In between dry heaves, Garza kept shouting questions about the condition of other Marines. He demanded to be allowed to go find three Marines and a Navy corpsman who were missing and feared dead. Williams, dizzy with pain, alternately reassured him and ordered him to stay put, forced to shout because Garza could barely hear.
Westbrook lay on his back as Swenson, his friend and boss, pressed a field dressing to his neck. With his other hand, Swenson called the locations of insurgents into his radio. He then would take time to calm Westbrook, telling him that his wound wasn't fatal and trying to bolster his spirits by teasing him that he was being overly dramatic.
As bullets zapped above and around us, Fabayo grabbed the wounded Westbrook's M-4 and threw it to me.
"This is your rifle now," he yelled. Then he turned to fire bursts from his own rifle.
It took a few seconds for me to decide that I'd use the rifle if I had to save my life and the lives of the others.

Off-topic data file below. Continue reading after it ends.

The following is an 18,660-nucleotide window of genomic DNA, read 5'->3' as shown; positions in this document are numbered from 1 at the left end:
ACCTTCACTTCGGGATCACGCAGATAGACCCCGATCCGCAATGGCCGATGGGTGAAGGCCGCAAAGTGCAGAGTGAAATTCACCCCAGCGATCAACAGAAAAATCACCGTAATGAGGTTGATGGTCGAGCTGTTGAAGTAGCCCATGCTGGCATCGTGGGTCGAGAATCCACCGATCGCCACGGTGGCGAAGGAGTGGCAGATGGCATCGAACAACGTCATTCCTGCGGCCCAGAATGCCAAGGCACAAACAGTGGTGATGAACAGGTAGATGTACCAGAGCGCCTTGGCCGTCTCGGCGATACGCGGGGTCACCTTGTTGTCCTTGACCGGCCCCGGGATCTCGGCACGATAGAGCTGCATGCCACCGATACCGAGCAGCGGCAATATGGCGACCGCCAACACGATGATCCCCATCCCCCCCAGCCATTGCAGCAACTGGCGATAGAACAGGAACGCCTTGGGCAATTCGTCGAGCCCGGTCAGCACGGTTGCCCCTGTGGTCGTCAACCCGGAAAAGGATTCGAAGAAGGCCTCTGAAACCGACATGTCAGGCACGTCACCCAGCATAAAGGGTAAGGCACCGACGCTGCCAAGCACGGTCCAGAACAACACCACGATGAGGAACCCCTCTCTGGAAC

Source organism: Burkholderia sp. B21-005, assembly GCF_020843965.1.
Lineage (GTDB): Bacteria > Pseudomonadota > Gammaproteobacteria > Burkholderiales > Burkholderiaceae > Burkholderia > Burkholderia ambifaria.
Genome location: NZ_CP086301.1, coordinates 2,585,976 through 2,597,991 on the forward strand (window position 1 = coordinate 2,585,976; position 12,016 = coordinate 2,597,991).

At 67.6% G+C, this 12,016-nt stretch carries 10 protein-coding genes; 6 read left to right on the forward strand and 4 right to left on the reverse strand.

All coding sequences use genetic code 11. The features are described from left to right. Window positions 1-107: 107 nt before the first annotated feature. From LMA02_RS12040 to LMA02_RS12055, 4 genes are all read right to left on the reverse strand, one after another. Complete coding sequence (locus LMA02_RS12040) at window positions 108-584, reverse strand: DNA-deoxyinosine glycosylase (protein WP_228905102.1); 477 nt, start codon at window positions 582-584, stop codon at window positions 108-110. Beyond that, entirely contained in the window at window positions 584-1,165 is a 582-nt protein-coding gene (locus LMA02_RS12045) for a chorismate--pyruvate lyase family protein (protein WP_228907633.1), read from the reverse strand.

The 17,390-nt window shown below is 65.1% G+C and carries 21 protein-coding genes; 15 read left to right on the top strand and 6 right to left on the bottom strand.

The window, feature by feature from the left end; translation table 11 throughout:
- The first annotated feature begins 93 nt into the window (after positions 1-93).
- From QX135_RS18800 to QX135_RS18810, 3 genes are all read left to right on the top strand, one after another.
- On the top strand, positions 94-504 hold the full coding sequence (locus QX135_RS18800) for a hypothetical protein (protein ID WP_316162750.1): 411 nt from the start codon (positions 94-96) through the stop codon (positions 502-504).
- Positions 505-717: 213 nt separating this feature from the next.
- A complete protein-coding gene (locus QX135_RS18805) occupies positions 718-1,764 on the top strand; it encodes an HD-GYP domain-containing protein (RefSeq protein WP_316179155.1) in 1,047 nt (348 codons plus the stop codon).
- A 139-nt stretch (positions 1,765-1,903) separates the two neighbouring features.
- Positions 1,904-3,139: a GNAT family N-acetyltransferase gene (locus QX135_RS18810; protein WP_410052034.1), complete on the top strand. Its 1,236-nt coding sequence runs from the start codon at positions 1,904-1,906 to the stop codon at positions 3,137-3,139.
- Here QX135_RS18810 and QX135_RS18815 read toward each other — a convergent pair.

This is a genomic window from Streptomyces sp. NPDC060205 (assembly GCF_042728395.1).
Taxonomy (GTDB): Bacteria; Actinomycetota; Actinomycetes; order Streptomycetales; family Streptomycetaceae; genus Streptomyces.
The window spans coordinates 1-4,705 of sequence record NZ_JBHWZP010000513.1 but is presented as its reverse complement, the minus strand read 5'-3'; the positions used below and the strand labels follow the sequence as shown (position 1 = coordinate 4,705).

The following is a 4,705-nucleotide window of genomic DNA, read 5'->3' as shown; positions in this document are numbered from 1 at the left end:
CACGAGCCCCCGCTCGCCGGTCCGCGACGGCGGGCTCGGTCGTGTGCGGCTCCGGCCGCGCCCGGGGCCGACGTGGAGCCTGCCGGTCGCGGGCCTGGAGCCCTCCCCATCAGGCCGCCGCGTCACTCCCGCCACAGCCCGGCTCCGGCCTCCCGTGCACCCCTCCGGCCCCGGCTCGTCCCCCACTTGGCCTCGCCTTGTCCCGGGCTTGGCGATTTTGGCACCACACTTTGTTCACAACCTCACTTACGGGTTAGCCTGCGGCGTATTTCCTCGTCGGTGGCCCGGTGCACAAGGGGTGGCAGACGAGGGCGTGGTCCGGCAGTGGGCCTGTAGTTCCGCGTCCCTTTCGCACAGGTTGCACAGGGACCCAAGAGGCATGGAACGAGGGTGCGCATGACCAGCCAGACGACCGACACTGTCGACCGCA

During that brief interlude, I remembered the time I talked to my friend and colleague, Joe Galloway, about his decision to use his M-16 when North Vietnamese soldiers were about to overrun a battalion command post in South Vietnam's Ia Drang Valley in 1965.
Joe said he hadn't hesitated, for the same reason that I now knew I wouldn't: There was no choice.
It never came to that. Instead, it was time to move again when the insurgents' fire slackened with the approach of two U.S. helicopters. I slung Westbrook's M-4 around my shoulder, grabbed him under his right armpit with my left hand and used my right hand to press the blood-soaked field dressing on his neck wound.
We couldn't run, so we stumbled.
Someone on his other side was helping to carry Westbrook. I thought it was Fabayo, but I wasn't sure. A medevac helicopter was landing, and for a few seconds, I thought with relief that we'd be able to walk-stumble the wounded sergeant to the landing zone on a terraced field about 50 yards away. Westbrook's a stocky man who wouldn't be easy to carry, even under normal circumstances.